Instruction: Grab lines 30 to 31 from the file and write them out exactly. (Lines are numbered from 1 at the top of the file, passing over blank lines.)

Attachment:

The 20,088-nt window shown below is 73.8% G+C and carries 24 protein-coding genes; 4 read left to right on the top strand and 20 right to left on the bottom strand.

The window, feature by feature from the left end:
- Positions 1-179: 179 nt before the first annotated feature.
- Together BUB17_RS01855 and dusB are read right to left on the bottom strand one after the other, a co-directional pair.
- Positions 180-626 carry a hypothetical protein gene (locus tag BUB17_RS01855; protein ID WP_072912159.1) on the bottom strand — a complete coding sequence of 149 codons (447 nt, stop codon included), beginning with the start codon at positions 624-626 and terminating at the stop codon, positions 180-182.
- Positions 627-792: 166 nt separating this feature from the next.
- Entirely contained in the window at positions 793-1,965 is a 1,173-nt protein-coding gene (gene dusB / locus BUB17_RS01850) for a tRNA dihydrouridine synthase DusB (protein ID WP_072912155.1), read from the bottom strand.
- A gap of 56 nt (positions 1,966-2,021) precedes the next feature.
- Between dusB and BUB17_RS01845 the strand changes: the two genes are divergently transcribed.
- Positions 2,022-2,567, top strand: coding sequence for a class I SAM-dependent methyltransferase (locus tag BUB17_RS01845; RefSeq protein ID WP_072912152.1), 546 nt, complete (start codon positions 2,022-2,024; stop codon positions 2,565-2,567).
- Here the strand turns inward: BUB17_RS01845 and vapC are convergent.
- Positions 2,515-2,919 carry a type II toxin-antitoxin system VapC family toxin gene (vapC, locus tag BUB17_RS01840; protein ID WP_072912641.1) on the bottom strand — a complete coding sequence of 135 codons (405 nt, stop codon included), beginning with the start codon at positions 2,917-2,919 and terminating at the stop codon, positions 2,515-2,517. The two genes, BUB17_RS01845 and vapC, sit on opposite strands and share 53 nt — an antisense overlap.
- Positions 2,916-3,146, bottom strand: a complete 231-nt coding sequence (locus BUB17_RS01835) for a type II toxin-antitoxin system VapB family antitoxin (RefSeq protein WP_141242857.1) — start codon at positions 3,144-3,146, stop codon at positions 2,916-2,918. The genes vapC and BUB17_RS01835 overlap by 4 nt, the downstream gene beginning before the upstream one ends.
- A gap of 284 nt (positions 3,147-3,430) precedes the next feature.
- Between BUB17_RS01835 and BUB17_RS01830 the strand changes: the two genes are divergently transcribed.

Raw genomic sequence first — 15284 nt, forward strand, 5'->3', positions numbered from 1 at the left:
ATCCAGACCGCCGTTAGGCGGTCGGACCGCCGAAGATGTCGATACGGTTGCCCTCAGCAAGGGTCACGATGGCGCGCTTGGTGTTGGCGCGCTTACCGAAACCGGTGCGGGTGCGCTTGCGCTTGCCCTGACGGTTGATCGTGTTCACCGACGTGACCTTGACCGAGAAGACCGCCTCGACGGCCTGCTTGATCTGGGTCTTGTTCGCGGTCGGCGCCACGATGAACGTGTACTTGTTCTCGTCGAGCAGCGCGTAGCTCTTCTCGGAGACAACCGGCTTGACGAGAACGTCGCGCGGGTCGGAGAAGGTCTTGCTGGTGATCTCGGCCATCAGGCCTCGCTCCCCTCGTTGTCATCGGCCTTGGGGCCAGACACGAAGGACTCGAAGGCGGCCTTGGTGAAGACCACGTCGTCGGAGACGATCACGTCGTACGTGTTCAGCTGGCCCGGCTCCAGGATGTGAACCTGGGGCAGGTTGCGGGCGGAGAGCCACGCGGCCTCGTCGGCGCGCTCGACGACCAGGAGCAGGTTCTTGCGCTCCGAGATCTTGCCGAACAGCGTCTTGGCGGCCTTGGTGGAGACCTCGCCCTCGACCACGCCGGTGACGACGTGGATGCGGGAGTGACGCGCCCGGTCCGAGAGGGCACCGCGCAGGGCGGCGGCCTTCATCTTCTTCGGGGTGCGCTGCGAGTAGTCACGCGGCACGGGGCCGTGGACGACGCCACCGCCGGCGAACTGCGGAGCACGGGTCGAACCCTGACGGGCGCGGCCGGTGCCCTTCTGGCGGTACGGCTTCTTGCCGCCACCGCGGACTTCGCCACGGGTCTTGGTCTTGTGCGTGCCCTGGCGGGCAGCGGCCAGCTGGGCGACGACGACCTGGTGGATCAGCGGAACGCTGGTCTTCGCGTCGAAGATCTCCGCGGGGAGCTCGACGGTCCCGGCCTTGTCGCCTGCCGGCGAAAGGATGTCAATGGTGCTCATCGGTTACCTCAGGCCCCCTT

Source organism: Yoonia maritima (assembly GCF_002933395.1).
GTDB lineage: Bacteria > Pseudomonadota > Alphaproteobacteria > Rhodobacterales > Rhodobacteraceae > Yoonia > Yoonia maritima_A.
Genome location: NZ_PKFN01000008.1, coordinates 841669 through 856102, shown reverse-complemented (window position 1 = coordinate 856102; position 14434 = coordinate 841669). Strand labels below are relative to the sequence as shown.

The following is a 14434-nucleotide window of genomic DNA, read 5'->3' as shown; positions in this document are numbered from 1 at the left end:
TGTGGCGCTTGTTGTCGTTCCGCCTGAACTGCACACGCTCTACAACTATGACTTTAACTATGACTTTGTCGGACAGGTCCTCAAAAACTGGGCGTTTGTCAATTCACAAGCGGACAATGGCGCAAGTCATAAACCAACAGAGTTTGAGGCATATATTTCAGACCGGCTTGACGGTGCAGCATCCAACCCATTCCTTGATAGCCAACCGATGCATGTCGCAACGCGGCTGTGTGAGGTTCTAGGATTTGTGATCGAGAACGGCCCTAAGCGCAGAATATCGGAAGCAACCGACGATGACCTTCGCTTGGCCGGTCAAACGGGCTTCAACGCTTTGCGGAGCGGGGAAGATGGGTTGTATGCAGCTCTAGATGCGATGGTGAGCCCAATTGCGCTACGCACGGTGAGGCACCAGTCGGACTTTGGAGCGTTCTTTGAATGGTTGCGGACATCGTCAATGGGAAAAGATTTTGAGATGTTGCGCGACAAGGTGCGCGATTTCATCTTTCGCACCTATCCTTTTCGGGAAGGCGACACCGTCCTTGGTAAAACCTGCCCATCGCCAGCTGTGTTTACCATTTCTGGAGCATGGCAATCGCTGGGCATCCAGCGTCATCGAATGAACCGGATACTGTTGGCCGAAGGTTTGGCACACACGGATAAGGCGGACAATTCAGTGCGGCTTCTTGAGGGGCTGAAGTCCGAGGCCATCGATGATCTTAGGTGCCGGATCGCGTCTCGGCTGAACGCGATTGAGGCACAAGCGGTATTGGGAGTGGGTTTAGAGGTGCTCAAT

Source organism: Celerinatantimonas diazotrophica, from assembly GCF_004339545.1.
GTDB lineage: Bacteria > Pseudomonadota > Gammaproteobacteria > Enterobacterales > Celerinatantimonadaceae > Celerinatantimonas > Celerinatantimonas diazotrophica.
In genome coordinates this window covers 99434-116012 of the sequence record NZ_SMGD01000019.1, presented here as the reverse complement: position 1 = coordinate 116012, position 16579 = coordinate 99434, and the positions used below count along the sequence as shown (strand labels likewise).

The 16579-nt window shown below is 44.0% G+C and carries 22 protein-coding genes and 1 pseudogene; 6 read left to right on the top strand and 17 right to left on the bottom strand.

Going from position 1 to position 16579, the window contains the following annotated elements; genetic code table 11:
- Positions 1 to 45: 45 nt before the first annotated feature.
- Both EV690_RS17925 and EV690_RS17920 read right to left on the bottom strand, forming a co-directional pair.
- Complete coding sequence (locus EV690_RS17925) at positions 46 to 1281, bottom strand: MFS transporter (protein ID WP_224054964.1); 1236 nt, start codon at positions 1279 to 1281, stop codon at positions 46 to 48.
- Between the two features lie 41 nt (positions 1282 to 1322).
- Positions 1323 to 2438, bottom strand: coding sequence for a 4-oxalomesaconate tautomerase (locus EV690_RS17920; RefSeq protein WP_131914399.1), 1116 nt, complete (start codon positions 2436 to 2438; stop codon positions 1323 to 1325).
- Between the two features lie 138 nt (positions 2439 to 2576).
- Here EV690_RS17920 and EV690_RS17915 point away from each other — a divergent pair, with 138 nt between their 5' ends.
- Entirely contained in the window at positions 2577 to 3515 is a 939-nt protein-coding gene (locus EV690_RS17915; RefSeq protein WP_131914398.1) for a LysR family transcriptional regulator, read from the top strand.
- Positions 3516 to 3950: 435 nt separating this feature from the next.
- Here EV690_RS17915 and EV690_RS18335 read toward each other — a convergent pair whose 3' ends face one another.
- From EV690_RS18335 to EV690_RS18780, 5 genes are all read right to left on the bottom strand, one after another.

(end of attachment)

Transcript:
- Complete coding sequence (locus EV690_RS17925) at positions 46 to 1281, bottom strand: MFS transporter (protein ID WP_224054964.1); 1236 nt, start codon at positions 1279 to 1281, stop codon at positions 46 to 48.
- Between the two features lie 41 nt (positions 1282 to 1322).